Many people see a degree as a document that proves study in a certain area, with many more seeing it as nothing more than something that unlocks certain professions. What many people fail to take into account is the mindset of your future employer. Most people cannot see themselves in the terms of human resources. They cannot see themselves as assets that hold an investment value until they are on the other side of the fence. Here is a sneaky peak at what your college degree means to an employer.
A degree does take a certain amount of academic skill, which means that you are highly likely to be suitable for other roles that require a certain amount of academic know how.
You have just a had a few years learning about a certain subject. You may not have the industry experience that senior staff have, but you have just spend a solid few years learning the subject matter. You may even be able to offer education tips to people who are less qualified within the company.
Completing university does mean that you can work whilst putting your social and personal life to one side. The people who cannot are often the ones who quit college or fail their course.
Staying the course throughout college does take a certain amount of tenacity. This may be a highly desirable skill to an employer who has had a high staff turnover rate lately. An employer may be looking for a better quality employee who will not run at the first sign of trouble.
Some jobs simply cannot be done if you do not have a degree. Sometimes a degree is simply a legal document that allows the employer to hire you.
If you have just spent the last few years learning, then it is a safe bet that you will not be too difficult to train. It is unlikely that you have a problem with authority, or that you have a work-shy attitude. There is also a good chance that you may take your training and expand upon it in your own time.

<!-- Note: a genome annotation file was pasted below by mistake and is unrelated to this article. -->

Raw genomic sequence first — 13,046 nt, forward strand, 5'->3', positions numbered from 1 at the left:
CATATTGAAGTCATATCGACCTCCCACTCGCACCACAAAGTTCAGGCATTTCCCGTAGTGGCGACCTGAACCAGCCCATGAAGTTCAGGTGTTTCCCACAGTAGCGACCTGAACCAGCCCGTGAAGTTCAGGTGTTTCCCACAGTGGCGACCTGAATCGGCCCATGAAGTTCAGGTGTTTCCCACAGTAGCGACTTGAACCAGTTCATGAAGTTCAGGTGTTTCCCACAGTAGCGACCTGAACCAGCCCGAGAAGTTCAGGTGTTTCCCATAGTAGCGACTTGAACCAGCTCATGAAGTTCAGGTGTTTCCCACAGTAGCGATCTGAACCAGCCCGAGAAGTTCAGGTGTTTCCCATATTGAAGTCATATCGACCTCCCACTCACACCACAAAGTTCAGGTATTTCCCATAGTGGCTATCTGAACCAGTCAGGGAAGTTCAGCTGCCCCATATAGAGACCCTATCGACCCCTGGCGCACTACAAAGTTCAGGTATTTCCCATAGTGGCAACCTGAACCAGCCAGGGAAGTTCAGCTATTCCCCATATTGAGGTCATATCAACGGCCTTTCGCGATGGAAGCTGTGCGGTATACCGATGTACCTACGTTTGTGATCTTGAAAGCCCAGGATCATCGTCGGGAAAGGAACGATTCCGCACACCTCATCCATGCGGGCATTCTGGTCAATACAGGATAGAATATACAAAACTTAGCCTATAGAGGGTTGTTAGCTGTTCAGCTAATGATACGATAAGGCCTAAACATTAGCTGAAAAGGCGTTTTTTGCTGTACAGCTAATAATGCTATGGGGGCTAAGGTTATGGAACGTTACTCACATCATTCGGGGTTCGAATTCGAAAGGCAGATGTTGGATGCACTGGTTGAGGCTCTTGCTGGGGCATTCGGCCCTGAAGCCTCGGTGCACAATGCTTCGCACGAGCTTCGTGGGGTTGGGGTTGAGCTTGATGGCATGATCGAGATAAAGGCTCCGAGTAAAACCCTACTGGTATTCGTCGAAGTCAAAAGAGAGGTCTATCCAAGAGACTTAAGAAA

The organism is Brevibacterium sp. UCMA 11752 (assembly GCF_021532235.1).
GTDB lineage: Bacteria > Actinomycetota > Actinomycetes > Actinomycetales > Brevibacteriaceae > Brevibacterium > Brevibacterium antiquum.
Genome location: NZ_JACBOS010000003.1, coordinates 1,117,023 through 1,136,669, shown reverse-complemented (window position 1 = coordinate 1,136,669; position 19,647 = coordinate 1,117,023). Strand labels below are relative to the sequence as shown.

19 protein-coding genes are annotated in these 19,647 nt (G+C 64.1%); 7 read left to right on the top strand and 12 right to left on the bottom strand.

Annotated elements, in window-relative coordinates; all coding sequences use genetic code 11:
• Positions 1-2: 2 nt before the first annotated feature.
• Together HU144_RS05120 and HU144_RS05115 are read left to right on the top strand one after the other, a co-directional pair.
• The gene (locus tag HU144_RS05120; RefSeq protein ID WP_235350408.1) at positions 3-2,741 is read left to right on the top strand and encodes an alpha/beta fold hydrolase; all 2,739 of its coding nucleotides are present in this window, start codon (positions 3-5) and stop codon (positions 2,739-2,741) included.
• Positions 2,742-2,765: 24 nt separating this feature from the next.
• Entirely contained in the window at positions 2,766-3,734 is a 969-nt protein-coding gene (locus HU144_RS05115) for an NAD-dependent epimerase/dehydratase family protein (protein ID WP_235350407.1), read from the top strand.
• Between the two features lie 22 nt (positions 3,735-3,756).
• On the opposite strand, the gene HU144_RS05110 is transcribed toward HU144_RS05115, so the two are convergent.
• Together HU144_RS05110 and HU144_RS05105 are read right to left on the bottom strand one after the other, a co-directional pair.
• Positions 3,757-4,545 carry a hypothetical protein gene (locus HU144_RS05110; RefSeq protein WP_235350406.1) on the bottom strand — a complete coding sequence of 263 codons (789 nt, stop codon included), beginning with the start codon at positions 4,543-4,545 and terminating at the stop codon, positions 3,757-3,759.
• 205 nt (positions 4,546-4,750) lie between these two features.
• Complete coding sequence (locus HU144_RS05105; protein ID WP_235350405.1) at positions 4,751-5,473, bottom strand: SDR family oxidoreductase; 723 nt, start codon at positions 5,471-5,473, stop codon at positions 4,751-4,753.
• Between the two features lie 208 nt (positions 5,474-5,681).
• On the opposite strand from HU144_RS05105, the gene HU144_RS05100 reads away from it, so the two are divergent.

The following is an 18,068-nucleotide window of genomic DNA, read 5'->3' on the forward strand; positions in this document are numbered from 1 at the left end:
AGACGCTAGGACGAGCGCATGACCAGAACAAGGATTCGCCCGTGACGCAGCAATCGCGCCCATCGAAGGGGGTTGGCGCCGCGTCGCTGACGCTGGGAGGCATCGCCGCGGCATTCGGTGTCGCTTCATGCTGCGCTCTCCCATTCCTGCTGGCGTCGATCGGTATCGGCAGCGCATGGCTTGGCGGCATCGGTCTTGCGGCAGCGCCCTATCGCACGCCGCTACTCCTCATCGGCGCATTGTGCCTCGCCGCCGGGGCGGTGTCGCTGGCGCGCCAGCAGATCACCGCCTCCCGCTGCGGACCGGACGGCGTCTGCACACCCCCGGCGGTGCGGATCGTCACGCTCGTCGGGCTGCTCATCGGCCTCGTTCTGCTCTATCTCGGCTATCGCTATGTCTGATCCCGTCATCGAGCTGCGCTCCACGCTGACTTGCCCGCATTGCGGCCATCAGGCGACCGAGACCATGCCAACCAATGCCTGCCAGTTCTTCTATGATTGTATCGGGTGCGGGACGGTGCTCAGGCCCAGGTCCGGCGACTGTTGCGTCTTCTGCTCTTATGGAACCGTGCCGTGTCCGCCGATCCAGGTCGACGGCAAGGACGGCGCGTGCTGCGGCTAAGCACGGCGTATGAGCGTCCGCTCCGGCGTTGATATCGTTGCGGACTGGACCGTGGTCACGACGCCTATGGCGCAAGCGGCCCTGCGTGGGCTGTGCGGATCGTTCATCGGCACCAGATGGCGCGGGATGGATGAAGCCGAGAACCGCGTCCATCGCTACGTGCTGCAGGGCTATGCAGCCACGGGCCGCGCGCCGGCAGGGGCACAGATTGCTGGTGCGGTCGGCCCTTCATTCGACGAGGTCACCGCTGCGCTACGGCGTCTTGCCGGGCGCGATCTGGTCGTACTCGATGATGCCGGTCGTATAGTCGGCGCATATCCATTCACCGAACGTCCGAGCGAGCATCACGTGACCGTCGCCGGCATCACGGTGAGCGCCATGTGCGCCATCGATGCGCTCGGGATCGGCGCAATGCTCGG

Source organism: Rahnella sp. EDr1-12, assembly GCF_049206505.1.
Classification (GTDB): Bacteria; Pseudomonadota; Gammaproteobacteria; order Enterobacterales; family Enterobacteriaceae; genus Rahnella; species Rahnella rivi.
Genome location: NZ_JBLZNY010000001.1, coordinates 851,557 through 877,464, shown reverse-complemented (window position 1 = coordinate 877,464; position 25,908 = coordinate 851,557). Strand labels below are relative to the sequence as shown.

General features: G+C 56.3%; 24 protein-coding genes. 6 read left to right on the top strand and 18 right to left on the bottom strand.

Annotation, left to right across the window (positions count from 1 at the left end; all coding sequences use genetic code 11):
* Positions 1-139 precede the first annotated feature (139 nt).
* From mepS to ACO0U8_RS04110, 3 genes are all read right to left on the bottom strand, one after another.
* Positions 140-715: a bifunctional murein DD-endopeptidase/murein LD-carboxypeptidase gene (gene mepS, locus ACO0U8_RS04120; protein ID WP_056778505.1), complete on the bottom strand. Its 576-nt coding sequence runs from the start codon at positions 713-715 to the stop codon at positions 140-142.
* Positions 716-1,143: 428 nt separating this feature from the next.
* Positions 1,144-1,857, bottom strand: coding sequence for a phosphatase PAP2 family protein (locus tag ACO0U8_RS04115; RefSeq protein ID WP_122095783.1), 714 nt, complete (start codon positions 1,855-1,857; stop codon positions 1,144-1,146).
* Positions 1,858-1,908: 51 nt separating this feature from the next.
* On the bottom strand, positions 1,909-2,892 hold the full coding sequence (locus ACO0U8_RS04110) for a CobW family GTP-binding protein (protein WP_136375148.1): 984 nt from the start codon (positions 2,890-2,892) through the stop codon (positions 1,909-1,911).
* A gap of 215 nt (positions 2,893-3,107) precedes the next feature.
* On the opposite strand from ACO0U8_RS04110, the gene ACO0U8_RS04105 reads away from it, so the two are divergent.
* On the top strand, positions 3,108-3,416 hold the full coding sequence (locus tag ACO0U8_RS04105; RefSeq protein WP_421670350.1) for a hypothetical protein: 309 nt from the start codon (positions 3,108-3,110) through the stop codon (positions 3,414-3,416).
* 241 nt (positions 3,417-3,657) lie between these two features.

Fresh talent is cheaper which means that if you are really good then the employer can gain an advantage in acquiring you early. Not only does the employer get to use you for a few years whilst you are at your cheapest, but the employer may also be lucky enough to retain you for years and year. This means that you may offer a further competitive edge over others who are paying more and financing retraining more.
Training anybody takes a lot of time, which translates into money. A new employee is often not very productive for up to six months after employment. This means that an employer is investing money into an asset that is not yet giving a good return on investment. Not only do other staff have to be paid to cover the work that the new employee is not able to do yet, but another employee must lower his/her output in order to find time to train the new employee. The employer knows that this time and effort poses a risk if you turn out to be a poor employee. A person who has completed university is less likely to be a poor employee, and therefore may be a wise investment.
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